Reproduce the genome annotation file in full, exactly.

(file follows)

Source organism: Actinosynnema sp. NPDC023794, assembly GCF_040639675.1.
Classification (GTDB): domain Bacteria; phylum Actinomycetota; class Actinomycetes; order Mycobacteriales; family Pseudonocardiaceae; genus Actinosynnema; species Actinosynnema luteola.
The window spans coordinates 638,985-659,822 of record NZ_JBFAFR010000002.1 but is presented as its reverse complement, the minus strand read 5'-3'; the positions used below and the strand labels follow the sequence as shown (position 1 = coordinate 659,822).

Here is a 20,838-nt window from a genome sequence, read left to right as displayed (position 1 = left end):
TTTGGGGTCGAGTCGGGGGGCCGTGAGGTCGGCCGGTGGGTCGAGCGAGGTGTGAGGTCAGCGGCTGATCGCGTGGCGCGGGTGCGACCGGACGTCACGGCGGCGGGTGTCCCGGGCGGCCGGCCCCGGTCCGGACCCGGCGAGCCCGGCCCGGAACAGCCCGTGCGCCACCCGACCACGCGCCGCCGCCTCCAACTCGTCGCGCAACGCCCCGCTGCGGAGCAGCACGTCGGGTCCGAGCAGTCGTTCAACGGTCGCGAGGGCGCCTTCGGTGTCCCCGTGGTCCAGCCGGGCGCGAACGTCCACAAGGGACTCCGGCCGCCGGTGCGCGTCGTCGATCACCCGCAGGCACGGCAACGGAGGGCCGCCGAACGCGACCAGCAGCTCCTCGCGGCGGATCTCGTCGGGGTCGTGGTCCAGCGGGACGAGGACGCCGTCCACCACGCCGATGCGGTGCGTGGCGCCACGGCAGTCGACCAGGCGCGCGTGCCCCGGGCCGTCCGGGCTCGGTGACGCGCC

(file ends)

Source organism: Actinosynnema sp. NPDC023794, assembly GCF_040639675.1.
Classification (GTDB): domain Bacteria; phylum Actinomycetota; class Actinomycetes; order Mycobacteriales; family Pseudonocardiaceae; genus Actinosynnema; species Actinosynnema luteola.
The window spans coordinates 638,985-659,822 of record NZ_JBFAFR010000002.1 but is presented as its reverse complement, the minus strand read 5'-3'; the positions used below and the strand labels follow the sequence as shown (position 1 = coordinate 659,822).

Here is a 20,838-nt window from a genome sequence, read left to right as displayed (position 1 = left end):
TTTGGGGTCGAGTCGGGGGGCCGTGAGGTCGGCCGGTGGGTCGAGCGAGGTGTGAGGTCAGCGGCTGATCGCGTGGCGCGGGTGCGACCGGACGTCACGGCGGCGGGTGTCCCGGGCGGCCGGCCCCGGTCCGGACCCGGCGAGCCCGGCCCGGAACAGCCCGTGCGCCACCCGACCACGCGCCGCCGCCTCCAACTCGTCGCGCAACGCCCCGCTGCGGAGCAGCACGTCGGGTCCGAGCAGTCGTTCAACGGTCGCGAGGGCGCCTTCGGTGTCCCCGTGGTCCAGCCGGGCGCGAACGTCCACAAGGGACTCCGGCCGCCGGTGCGCGTCGTCGATCACCCGCAGGCACGGCAACGGAGGGCCGCCGAACGCGACCAGCAGCTCCTCGCGGCGGATCTCGTCGGGGTCGTGGTCCAGCGGGACGAGGACGCCGTCCACCACGCCGATGCGGTGCGTGGCGCCACGGCAGTCGACCAGGCGCGCGTGCCCCGGGCCGTCCGGGCTCGGTGACGCGCC